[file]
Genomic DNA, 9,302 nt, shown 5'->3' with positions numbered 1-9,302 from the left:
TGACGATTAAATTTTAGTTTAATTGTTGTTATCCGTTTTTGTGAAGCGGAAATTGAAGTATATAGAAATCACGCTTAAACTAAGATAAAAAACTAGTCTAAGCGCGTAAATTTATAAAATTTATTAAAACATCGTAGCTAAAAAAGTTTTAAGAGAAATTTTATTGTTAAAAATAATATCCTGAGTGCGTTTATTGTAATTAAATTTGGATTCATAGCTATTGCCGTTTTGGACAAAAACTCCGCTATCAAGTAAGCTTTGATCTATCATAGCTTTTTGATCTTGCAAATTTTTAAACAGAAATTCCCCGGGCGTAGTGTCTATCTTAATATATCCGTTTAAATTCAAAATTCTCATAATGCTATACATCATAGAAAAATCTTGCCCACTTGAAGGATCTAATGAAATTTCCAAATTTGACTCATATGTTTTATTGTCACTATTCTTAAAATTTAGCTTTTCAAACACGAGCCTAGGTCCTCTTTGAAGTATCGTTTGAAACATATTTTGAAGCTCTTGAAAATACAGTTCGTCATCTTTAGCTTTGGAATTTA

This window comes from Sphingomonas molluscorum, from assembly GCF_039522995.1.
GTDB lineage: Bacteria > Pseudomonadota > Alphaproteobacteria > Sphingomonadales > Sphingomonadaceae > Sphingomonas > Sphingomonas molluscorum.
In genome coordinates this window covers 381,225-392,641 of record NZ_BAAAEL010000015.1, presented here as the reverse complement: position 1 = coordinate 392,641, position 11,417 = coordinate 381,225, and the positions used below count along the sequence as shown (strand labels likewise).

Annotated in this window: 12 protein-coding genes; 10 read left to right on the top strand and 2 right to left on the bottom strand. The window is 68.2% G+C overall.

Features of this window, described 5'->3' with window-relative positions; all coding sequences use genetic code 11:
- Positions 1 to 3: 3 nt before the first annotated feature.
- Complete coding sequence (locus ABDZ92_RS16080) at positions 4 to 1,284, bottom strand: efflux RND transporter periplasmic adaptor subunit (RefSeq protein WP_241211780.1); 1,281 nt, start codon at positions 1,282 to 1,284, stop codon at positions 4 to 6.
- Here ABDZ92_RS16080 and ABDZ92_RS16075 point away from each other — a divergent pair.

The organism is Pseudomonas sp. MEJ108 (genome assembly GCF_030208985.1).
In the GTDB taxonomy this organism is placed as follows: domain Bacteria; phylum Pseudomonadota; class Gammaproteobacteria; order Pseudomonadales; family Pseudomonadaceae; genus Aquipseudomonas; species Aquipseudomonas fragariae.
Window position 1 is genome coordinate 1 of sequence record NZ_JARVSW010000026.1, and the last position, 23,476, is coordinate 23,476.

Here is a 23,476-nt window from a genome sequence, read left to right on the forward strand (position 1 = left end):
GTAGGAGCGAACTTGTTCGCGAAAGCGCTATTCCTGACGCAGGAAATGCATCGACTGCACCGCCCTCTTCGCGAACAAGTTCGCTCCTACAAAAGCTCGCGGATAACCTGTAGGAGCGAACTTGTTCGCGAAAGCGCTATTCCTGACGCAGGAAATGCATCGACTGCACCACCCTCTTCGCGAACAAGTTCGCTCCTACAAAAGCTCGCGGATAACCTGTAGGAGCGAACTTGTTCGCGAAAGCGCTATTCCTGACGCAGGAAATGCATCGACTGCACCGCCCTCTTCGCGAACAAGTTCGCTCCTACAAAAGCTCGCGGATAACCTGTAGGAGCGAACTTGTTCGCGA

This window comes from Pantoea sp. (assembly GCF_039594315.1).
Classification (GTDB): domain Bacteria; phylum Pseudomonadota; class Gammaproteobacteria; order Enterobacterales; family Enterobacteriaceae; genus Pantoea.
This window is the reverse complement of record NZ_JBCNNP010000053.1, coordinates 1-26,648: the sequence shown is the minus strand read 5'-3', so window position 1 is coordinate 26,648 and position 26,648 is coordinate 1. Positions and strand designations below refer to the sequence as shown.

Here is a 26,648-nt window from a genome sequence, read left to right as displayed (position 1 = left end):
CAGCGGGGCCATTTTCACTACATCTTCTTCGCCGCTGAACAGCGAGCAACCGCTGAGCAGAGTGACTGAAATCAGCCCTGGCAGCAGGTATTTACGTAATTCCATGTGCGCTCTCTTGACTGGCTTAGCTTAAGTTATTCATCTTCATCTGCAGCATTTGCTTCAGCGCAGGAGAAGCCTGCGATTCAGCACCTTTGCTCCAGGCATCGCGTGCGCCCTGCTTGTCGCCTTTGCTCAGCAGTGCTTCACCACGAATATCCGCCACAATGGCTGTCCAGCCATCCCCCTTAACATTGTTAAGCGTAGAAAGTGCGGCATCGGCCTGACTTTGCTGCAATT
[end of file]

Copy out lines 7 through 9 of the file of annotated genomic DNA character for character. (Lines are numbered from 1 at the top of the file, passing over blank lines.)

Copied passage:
Features of this window, described 5'->3' with window-relative positions; all coding sequences use genetic code 11:
- Positions 1 to 3: 3 nt before the first annotated feature.
- Complete coding sequence (locus ABDZ92_RS16080) at positions 4 to 1,284, bottom strand: efflux RND transporter periplasmic adaptor subunit (RefSeq protein WP_241211780.1); 1,281 nt, start codon at positions 1,282 to 1,284, stop codon at positions 4 to 6.